- 13 Aug 14
Having swapped Sierra Leone for rural Westmeath, Yasmin Kadi is establishing herself as Ireland’s answer to Marina and the Diamonds
You could be forgiven for thinking Westmeath would have little connection to West Africa. It’s not an association that could be described as obvious. But for singer-songwriter Yasmin Kadi, a midlands village has proven to be a perfect reminder of the country she left behind.
“Finnea is so similar to Sierra Leone,” she laughs. “It’s a tiny, tiny village of about 70 souls. There aren’t a lot of young people there because everyone has migrated or emigrated. Their values are the same; family, spending time together, and people aren’t motivated by money.”
The blood diamond conflict in her homeland forced Kadi and her family to flee to the UK, where they found themselves homeless. From there she moved to Ireland. “We were refugees, and seeking asylum, and then we were in a homeless shelter for years and years and years.”
At the same time, the move presented Kadi with opportunities she would never have had back home. “I’d always wanted to do music, but in Africa it’s an impossibility. Normally people expect women to just marry and have babies. I’d always had a big mouth, said what I felt, and got in trouble for it. I guess I express that through my music now.”
Her message is being heard loud and clear, and in numbers; debut EP Earthquake shot straight to the top of the iTunes RnB charts in Ireland. For the singer-songwriter, it vindicates her belief that writing with honesty is the way to go.
“I write a lot about socio-political issues,” Kadi explains, “which is not the most popular subject that labels or management want to hear. The funny thing is that they say ‘people don’t want to hear this stuff’, but they do. When my EP succeeds without any hype or money thrown at me, then surely they do want to hear it.”
The songs on Earthquake are rather varied; the title track is a balladic lament, ‘Model’ brings to mind the sassy commentary of Lily Allen or Marina and the Diamonds, while ‘Letting Go’ is the sort of bombastic tune that one might expect from the production desk of Mark Ronson. At the centre of all, though, is an unflinching candour. The lyrics are unapologetically warts-and-all; “I write about what I want to write about,” reasons Kadi.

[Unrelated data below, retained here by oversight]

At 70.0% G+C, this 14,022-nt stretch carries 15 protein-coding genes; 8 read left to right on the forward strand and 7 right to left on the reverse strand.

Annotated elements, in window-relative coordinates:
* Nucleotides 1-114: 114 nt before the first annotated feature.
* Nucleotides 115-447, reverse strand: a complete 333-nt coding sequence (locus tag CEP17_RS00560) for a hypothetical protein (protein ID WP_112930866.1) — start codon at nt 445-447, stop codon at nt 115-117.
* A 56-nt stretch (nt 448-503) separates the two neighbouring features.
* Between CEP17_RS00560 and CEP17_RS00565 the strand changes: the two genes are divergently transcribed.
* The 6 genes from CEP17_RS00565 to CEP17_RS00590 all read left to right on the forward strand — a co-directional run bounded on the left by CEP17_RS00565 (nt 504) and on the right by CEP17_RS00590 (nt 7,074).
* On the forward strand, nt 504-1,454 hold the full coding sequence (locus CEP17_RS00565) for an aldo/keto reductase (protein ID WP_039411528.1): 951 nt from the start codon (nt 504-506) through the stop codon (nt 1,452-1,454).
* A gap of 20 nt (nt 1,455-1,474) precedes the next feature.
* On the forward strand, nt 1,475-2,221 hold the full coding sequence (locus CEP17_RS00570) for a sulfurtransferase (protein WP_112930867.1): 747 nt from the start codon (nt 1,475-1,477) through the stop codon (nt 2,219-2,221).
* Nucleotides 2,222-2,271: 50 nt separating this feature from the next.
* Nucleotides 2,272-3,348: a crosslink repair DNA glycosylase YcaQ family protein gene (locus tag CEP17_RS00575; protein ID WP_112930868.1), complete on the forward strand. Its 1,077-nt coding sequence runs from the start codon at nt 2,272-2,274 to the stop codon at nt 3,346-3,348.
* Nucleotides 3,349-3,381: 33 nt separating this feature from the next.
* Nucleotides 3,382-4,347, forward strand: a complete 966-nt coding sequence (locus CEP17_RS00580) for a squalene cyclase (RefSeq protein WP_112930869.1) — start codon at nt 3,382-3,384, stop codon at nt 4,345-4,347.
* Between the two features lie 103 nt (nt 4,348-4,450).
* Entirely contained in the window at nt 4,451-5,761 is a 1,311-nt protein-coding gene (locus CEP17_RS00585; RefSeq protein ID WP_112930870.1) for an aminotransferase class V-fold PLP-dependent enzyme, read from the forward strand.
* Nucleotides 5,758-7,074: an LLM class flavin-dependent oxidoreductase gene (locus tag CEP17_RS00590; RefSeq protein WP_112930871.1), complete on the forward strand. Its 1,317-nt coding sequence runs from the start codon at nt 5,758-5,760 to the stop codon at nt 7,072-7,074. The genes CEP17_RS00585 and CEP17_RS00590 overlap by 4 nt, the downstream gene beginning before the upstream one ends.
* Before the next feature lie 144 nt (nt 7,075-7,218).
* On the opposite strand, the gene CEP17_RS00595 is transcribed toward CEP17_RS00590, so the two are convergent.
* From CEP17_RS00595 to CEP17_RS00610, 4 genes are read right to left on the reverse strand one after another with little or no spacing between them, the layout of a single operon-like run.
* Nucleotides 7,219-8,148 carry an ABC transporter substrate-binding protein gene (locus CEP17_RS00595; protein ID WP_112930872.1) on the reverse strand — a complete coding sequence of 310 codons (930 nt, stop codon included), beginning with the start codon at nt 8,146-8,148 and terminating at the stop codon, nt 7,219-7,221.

The release has been well-received both critically and commercially, but it’s the feedback from punters that means most. “The reaction has been very positive, especially from young people. They’re the ones going through these issues. People relate to imperfection. My insecurities and my honesty, I think people can relate to that as well.”
Not having a major label has been a positive; there is no pressure to conform to the expectations of industry execs. At the same time, Kadi points towards valuable lessons learned from the Hot Press MIX course.
“This course made me realise the music industry is a business; I know it sounds obvious. However, as an artist you don’t think of what you’re doing as a business. You don’t go in thinking, ‘I want to be a businesswoman’; you just want to create music. But you quickly realise that you need to think of it that way.”
Looking at her career in business terms has served Kadi well. Currently on tour with Roots Manuva, while working on her next release with some of the team behind Plan B’s The Defamation of Strickland Banks, success is the culmination of a long struggle.
“I’ve been in this business for years,” she reflects. “It’s nice when you’ve been getting ‘no’ for years – and praying to find the strength to stick with what you’re doing – for stuff to finally start happening.”